Monday, 31 October 2011
Planning – the way forward?
Following the end of the consultation period on the draft National Planning Policy Framework earlier this month, it is becoming clear that numerous local planning authorities all round the country, and of all political hues, have sent a range of robust responses to the document to De-CLoG. The points they make are varied, but one message comes through loud and clear - they don’t like it.
Up to now the Secretary of State has seemed intent on impersonating Jabba the Hut in the way he has responded to any criticism or counter-argument to his stated intentions, not only about the NPPF but about almost anything and everything, including dustbin collections. However, it is going to be difficult for the government entirely to ignore the weight of opinion which has been brought to bear on this subject.
Although there are some LPAs whose views are indistinguishable from those of the Daily Torygraph, the National Trust and the CPRE, one theme which has emerged on all sides is the concern expressed about the loss of much very useful, even essential, policy guidance which is contained in the existing suite of Planning Policy Guidance Notes (and Statements) which the NPPF is intended to replace. The fear is that the NPPF will leave numerous lacunae in policy guidance which will lead to considerable uncertainty and the possibility of endless disputes as to the proper approach to those issues which were covered in the previous policy advice but about which the NPPF is silent.
This is precisely the objection I identified right at the outset of this exercise, when the government first announced their intention to produce a substantially abridged version of ministerial policy advice in the form of the NPPF, in place of all the PPGs and PPSs we have now. I predicted in this blog the difficulties and uncertainties which this would cause, and I made the point (as others have more recently) that the length of the existing policy advice, in terms of the number of pages it covers, is not an objection in itself to that policy guidance.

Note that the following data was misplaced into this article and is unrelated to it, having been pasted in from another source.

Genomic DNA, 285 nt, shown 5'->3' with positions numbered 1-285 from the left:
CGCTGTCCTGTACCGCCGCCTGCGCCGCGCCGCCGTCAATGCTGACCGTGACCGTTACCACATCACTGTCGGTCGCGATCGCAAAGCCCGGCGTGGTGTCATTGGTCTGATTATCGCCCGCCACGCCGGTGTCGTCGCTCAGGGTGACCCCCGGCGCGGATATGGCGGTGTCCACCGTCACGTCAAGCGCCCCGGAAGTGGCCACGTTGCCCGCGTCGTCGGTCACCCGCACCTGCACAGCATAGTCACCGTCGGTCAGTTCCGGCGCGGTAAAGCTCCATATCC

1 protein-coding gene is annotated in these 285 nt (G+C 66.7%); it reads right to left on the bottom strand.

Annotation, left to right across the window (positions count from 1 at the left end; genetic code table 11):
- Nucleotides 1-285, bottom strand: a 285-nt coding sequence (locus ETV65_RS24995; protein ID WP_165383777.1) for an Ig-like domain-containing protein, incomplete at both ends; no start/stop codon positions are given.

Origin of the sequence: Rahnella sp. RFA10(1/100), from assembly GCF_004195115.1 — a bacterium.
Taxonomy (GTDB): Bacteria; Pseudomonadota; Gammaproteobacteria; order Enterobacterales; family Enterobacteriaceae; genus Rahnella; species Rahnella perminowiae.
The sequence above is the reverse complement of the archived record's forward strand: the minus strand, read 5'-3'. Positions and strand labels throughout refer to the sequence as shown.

One option which the government might be well advised to consider (although it would involve considerable loss of face for ‘Jabba the Hut’ himself) would be to withdraw the proposed NPPF altogether. This is not so say that the government should abandon its determination to achieve economic growth through development, simply that they should go about it in a different way. If the government is prepared to admit that they made a huge mistake in seeking to scrap all the existing ministerial advice on planning policy, they could nevertheless publish a circular (very much on the lines of the pro-development circulars published by Michel Heseltine in the early 1980s, starting with Circular 9/80 and ending with 14/85) which makes the government’s more liberal approach towards development abundantly clear. Any necessary adjustment can then be made to individual PPGs and PPSs, although comparatively few changes to those documents are likely to be needed.
Such a revised approach would have the advantage that there is no legal or political obligation on the government to consult on a circular before it is published, and such consultation as might be required on amendments to PPGs and PPSs would relate solely to any minor changes that might be needed to bring a particular document into line with the over-arching policy set out in the new circular. Such an exercise would be much less likely to stir up controversy than the consultation exercise over the draft NPPF has done.
The question is – has the government got the guts to do this? It would involve what will almost certainly be seen as yet another U-turn, but that in itself could have its advantages. It would wrong-foot much of the rather over-heated and misguided opposition to the draft NPPF, while not in fact representing any retreat from the government’s intention to promote growth through development.
In practice, I rather expect that we shall still get a revised version of the NPPF, but perhaps fleshed out with some of the material which was inadvisably omitted from the original draft, and with some anodyne reference to the use of brownfield land as a sop to the critics. That would be a pity but politics, as they say, is the art of the possible, and David Cameron would never do anything to dent the pride and self-regard of ‘Jabba the Hut’, now would he?
© MARTIN H GOODALL